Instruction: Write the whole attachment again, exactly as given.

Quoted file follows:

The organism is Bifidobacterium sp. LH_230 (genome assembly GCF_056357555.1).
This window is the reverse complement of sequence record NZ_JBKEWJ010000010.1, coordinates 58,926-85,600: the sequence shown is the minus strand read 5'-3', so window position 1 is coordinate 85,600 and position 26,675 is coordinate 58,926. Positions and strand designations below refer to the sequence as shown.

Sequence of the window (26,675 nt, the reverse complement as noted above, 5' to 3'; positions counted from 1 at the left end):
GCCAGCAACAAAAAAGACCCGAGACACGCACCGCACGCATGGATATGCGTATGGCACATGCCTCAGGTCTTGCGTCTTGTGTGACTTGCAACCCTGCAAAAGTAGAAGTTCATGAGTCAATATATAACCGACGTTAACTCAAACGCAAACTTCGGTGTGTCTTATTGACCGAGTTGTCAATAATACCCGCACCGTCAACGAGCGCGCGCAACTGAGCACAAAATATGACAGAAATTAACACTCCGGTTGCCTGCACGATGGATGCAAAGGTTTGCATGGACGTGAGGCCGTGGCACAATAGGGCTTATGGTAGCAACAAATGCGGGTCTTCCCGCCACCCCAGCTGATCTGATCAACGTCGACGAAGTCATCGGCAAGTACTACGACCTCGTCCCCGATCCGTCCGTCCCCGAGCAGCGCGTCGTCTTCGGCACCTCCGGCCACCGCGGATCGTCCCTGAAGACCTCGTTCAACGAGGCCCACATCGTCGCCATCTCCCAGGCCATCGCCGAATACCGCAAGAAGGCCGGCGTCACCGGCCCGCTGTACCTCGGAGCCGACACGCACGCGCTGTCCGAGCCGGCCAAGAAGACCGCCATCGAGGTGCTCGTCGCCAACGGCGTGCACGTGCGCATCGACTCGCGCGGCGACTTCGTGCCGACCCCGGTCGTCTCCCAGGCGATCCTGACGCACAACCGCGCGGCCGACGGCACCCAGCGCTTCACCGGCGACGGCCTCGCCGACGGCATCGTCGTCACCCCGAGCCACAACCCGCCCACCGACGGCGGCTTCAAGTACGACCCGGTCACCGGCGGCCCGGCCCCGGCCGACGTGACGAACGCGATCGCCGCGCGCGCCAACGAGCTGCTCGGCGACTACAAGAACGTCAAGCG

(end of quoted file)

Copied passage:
The organism is Bifidobacterium sp. LH_230 (genome assembly GCF_056357555.1).
This window is the reverse complement of sequence record NZ_JBKEWJ010000010.1, coordinates 58,926-85,600: the sequence shown is the minus strand read 5'-3', so window position 1 is coordinate 85,600 and position 26,675 is coordinate 58,926. Positions and strand designations below refer to the sequence as shown.

Sequence of the window (26,675 nt, the reverse complement as noted above, 5' to 3'; positions counted from 1 at the left end):
GCCAGCAACAAAAAAGACCCGAGACACGCACCGCACGCATGGATATGCGTATGGCACATGCCTCAGGTCTTGCGTCTTGTGTGACTTGCAACCCTGCAAAAGTAGAAGTTCATGAGTCAATATATAACCGACGTTAACTCAAACGCAAACTTCGGTGTGTCTTATTGACCGAGTTGTCAATAATACCCGCACCGTCAACGAGCGCGCGCAACTGAGCACAAAATATGACAGAAATTAACACTCCGGTTGCCTGCACGATGGATGCAAAGGTTTGCATGGACGTGAGGCCGTGGCACAATAGGGCTTATGGTAGCAACAAATGCGGGTCTTCCCGCCACCCCAGCTGATCTGATCAACGTCGACGAAGTCATCGGCAAGTACTACGACCTCGTCCCCGATCCGTCCGTCCCCGAGCAGCGCGTCGTCTTCGGCACCTCCGGCCACCGCGGATCGTCCCTGAAGACCTCGTTCAACGAGGCCCACATCGTCGCCATCTCCCAGGCCATCGCCGAATACCGCAAGAAGGCCGGCGTCACCGGCCCGCTGTACCTCGGAGCCGACACGCACGCGCTGTCCGAGCCGGCCAAGAAGACCGCCATCGAGGTGCTCGTCGCCAACGGCGTGCACGTGCGCATCGACTCGCGCGGCGACTTCGTGCCGACCCCGGTCGTCTCCCAGGCGATCCTGACGCACAACCGCGCGGCCGACGGCACCCAGCGCTTCACCGGCGACGGCCTCGCCGACGGCATCGTCGTCACCCCGAGCCACAACCCGCCCACCGACGGCGGCTTCAAGTACGACCCGGTCACCGGCGGCCCGGCCCCGGCCGACGTGACGAACGCGATCGCCGCGCGCGCCAACGAGCTGCTCGGCGACTACAAGAACGTCAAGCG